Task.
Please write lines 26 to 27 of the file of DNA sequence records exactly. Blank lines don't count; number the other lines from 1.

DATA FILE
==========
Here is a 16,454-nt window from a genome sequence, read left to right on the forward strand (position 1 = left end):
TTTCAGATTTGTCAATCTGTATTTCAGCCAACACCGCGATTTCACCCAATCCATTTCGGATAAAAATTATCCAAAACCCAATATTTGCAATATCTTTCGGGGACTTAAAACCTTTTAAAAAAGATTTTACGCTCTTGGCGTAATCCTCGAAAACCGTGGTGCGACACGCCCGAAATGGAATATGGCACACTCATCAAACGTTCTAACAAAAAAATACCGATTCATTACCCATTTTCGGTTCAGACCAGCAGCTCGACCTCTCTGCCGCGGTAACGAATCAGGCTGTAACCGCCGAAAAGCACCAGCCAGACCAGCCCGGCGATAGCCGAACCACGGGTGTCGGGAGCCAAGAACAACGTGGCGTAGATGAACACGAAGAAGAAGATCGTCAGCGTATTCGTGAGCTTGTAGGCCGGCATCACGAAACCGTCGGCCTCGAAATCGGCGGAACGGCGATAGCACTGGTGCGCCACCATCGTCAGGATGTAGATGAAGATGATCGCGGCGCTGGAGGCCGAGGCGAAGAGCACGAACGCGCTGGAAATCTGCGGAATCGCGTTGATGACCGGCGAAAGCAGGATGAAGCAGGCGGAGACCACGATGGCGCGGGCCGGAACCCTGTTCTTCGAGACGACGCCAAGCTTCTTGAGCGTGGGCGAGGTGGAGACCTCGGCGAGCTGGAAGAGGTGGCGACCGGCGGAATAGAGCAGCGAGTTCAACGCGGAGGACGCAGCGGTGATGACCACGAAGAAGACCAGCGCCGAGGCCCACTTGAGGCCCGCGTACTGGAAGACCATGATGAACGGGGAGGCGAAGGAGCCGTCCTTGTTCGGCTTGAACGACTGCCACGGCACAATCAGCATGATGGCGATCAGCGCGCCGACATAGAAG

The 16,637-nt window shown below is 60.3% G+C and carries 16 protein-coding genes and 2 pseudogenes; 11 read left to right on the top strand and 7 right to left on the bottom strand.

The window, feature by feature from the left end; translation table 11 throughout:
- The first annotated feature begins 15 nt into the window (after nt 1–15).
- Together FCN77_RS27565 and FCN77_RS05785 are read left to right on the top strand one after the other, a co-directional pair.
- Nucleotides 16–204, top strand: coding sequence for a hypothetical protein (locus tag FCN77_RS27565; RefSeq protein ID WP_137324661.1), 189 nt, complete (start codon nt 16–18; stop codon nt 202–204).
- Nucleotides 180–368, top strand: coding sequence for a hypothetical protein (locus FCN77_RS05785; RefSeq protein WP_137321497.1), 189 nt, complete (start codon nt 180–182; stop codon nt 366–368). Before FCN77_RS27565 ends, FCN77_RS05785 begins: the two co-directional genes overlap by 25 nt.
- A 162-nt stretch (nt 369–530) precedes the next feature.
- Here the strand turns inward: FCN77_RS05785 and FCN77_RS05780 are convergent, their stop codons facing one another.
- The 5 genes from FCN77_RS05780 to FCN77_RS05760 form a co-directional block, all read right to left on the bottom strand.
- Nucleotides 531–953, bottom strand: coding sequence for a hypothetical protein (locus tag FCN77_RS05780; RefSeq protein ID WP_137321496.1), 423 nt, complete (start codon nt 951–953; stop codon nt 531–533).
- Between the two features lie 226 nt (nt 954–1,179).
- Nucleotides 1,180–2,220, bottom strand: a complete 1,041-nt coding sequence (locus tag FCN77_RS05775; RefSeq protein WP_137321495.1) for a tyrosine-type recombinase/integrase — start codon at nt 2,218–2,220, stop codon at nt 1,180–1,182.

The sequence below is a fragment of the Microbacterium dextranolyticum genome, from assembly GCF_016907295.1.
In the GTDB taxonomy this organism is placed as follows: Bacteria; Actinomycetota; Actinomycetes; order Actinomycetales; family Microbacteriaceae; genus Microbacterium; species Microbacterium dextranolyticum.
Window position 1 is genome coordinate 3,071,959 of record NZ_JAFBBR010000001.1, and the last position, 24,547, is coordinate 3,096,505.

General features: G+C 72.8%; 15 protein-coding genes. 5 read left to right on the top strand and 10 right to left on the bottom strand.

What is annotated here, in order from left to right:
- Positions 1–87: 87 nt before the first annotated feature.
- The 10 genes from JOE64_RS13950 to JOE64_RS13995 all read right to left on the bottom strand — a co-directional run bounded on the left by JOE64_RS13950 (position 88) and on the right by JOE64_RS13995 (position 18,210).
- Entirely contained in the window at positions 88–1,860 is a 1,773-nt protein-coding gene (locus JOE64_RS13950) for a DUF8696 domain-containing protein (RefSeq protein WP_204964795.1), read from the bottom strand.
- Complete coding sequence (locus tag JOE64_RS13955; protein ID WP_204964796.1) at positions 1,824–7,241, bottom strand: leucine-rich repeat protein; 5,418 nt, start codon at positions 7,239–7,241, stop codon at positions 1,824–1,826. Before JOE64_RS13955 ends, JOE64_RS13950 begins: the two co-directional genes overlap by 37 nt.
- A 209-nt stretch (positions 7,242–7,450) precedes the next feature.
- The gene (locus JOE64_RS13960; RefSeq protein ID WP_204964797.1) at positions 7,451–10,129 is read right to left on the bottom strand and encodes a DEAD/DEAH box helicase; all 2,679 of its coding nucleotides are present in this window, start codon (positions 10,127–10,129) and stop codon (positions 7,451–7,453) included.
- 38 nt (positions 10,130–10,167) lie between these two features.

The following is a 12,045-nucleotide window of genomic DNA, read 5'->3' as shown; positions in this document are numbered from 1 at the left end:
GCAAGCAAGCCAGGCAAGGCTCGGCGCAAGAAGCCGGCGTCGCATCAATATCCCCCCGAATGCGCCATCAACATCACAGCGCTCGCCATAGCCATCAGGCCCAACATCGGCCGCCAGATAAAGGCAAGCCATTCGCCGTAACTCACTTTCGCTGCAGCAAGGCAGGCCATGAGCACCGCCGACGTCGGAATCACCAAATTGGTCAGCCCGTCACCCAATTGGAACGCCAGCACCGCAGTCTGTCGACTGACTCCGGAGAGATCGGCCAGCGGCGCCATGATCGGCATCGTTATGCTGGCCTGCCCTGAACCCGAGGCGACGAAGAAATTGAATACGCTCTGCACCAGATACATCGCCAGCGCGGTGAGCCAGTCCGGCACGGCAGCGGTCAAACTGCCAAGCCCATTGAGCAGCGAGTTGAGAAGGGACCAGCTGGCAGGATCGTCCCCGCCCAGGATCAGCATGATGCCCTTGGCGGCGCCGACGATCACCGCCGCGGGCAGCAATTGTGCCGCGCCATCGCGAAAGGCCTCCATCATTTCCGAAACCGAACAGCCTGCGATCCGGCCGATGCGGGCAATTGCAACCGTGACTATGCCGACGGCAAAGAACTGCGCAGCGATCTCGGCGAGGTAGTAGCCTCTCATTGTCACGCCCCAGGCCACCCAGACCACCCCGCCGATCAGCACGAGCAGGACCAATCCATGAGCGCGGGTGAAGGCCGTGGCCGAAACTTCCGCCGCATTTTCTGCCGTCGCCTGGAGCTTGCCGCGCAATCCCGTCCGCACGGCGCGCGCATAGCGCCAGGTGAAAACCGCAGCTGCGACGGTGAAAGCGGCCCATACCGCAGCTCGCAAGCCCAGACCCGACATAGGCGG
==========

- 38 nt (positions 10,130–10,167) lie between these two features.

The following is a 12,045-nucleotide window of genomic DNA, read 5'->3' as shown; positions in this document are numbered from 1 at the left end: